CLUBHOUSE: Review: “The Earthborn,” SF adventure novel by Arlene F. Marks

OBIR: Occasional Biased and Ignorant Reviews reflecting this reader’s opinion.

The Earthborn – by Arlene F. Marks

Publisher: Brain Lag, Milton, Ontario, 2023.

Cover Photo – by Adam Wilson.


 If you are a shapeshifting, quasi-mortal, vampiric alien, what sort of resume will get you a decent job? And how do you present yourself on a first date?


The problem with writing about supernatural horror, i.e., ghosts, vampires, werewolves and other gothic fiction mainstays, is that both treatment and expectations tend to fall into well-trodden paths entertaining only to those who want more of the same, or to beginning readers who know little or nothing about that genre subset. Average, experienced readers may tend to avoid such for fear of drowning in clichés.

However, there’s nothing to stop a creative writer from providing a refreshing take on an old standby and turn it into a ripping good yarn. This Arlene has accomplished. I’m going to try to figure out how.

First of all, the vampiric aliens in question, the Nash’terel, don’t drink blood, they merely suck lifeforce. What the heck is lifeforce? The force that keeps you alive, I guess. This is not new. One of my guilty pleasures is the 1985 movie LIFEFORCE written by Dan O’Bannon and based on the book THE SPACE VAMPIRES by Colin Wilson. Never read the book, but the movie is a hoot! Full marks for outrageous over-the-top presentation, including the bit part by Patrick Stewart, not to mention the scene when the gravid alien space girl escapes from confinement by walking totally nude down a staircase (yes, a nod to Marcel Duchamp’s NUDE DESCENDING THE STAIRCASE—culture can be found where you least expect it). But I digress.

Point is it is not the age of a trope that counts (lifeforce goes deep into our prehistoric shamanistic past), but its treatment. Arlene uses the concept of consuming-lifeforce-to-live as a device to broaden the flexibility of Bilyash (who uses the name “Billy Ash” among humans), the main character. First, because it’s less messy than blood-sucking, but mainly because he can limit his intake so that the victim will merely swoon and, after a deep sleep, awaken with lifeforce renewed to full strength.

As an aside, the last thing the victim remembers is experiencing an incredibly powerful orgasm, or two, or three. This is very useful for building long-term relationships. It’s also a subtle take on the traditional interpretation of the vampire as the ultimate lover. I mean, there must be some reason why a vampire’s kiss is so addictive, hey?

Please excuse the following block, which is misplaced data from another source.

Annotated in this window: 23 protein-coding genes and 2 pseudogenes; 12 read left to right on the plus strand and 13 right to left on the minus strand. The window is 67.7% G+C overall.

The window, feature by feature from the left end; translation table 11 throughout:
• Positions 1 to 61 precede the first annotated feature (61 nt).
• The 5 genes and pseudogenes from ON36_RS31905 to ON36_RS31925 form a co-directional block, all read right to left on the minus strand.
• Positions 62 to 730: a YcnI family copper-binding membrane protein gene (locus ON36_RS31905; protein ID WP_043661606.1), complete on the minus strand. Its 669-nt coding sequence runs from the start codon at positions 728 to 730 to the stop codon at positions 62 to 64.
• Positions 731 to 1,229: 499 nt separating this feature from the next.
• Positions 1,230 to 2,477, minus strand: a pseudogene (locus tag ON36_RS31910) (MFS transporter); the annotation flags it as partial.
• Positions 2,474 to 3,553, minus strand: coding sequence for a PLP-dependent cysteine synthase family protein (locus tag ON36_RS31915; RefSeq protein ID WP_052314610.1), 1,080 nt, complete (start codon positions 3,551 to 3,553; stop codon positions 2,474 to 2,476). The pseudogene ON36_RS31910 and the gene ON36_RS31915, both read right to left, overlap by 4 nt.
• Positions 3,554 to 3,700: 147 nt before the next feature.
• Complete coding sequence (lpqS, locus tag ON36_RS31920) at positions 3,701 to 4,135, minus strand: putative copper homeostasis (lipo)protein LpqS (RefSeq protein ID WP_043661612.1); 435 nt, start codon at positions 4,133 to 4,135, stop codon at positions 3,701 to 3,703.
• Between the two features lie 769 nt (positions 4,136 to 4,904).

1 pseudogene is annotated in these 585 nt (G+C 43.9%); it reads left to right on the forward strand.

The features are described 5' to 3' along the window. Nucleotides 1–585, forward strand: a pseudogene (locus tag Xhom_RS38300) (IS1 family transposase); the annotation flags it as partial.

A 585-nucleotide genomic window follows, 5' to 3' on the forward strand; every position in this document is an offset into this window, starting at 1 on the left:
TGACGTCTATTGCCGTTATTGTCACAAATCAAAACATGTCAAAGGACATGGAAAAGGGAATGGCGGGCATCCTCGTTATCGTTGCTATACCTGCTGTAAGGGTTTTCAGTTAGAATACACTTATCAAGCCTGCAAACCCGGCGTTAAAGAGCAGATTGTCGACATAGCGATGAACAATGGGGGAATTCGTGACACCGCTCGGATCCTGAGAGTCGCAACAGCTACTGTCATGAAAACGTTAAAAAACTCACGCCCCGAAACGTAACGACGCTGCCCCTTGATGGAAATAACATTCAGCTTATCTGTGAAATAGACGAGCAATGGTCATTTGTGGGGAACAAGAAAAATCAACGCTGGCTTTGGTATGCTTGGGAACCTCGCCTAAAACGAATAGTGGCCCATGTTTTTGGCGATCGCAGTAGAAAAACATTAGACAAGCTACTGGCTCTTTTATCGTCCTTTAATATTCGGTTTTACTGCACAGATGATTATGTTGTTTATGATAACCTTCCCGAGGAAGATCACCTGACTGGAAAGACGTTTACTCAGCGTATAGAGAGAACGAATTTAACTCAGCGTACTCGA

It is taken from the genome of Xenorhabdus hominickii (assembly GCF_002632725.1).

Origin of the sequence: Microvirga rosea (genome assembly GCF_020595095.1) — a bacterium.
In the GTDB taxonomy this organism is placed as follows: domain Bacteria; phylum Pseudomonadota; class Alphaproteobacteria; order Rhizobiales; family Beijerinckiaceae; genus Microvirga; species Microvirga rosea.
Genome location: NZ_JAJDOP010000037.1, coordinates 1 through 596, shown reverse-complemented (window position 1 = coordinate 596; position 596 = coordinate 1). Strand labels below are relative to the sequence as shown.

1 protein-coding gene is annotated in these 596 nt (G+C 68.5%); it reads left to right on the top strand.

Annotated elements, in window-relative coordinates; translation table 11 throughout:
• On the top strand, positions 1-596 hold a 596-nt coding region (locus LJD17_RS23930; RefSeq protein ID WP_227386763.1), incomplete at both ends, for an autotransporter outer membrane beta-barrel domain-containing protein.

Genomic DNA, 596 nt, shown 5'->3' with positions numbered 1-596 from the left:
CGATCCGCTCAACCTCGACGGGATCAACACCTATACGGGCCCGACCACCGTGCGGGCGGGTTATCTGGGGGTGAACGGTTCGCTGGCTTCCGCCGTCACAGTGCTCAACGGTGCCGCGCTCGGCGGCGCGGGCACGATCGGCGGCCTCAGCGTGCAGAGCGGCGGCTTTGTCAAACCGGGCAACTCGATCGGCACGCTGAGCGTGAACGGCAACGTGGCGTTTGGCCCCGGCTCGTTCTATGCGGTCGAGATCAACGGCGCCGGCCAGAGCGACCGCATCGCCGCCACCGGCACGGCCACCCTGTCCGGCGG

Anyway, depending on need and circumstance, Bilyash can drain a life dry, which drives morticians nuts because they can’t figure out what went wrong, or get himself a pleasant girlfriend who provides useful cover, a steady supply of food, and since he tends to suck lifeforce while having sex, the sex isn’t bad either. Kind of a human dream come true. To have sex and eat at the same time. Trouble is most humans can only concentrate on one or the other. Leave it to an alien to combine lust and gluttony into a single, sublime art form. Can’t help but empathise with the guy.

Second, the Nash’terel come from the planet of Rin Yeng, where their ancestors discovered an extremely rare mineral called “Daskra” or “Bloodstone,” exposure to which caused the local valley-dwellers to evolve into shapeshifting beings who treat people beyond their valley as prey. This caused some upset, and the World Emperor of Rin Yeng sent his army out to exterminate the foul fiends. But, using super-duper science, the Nash’terel discovered a rift in space/time which opens a connection to Earth every now and then. So, the Nash’terel, them as were still alive, fled to Earth, bringing all their bloodstones with them, leaving only dust.

However, said dust evolved the remainder of the inhabitants of Rin Yeng into Nash’terel, but a separate cultural grouping who really hate the original Nash’terel, referring to them as un-nash’terel (get it?) and wanting to slay them all. Plus, they’re rather keen on acquiring the human race as useful dairy cattle, so to speak.

Am I explaining too much? Giving away too much? Heck, no! This is all revealed in the brief prologue. Arlene wants the reader to take it all in and accept it as a credible premise for everything that follows. It sets the parameters for the plot, the characters, and their interaction. It’s the equivalent of saying “this is a WW II submarine mission book” or “this is a wagon train western book.” You don’t worry about the premise. It’s the rock of Gibraltar underlying everything that happens. You take it for granted. It renders the plot solid and credible. See? Prologues CAN serve a useful purpose.

Third, there’s only four characters to pay attention to: Billy Ash, his crazy mad scientist uncle Maldemaur (goes by his human name Maury), Maury’s bodyguard Gershred, who is big enough to shred anybody, and the very human and very lovely Angelina Fiore as Billy’s love interest. They both like orgasms and doing zombie makeup, so nash’terel naturally they’re a pair. This in contrast to numerous minor characters everywhere: humans who keep getting in the way, and wave after wave of Yeng assassins hunting the four main characters.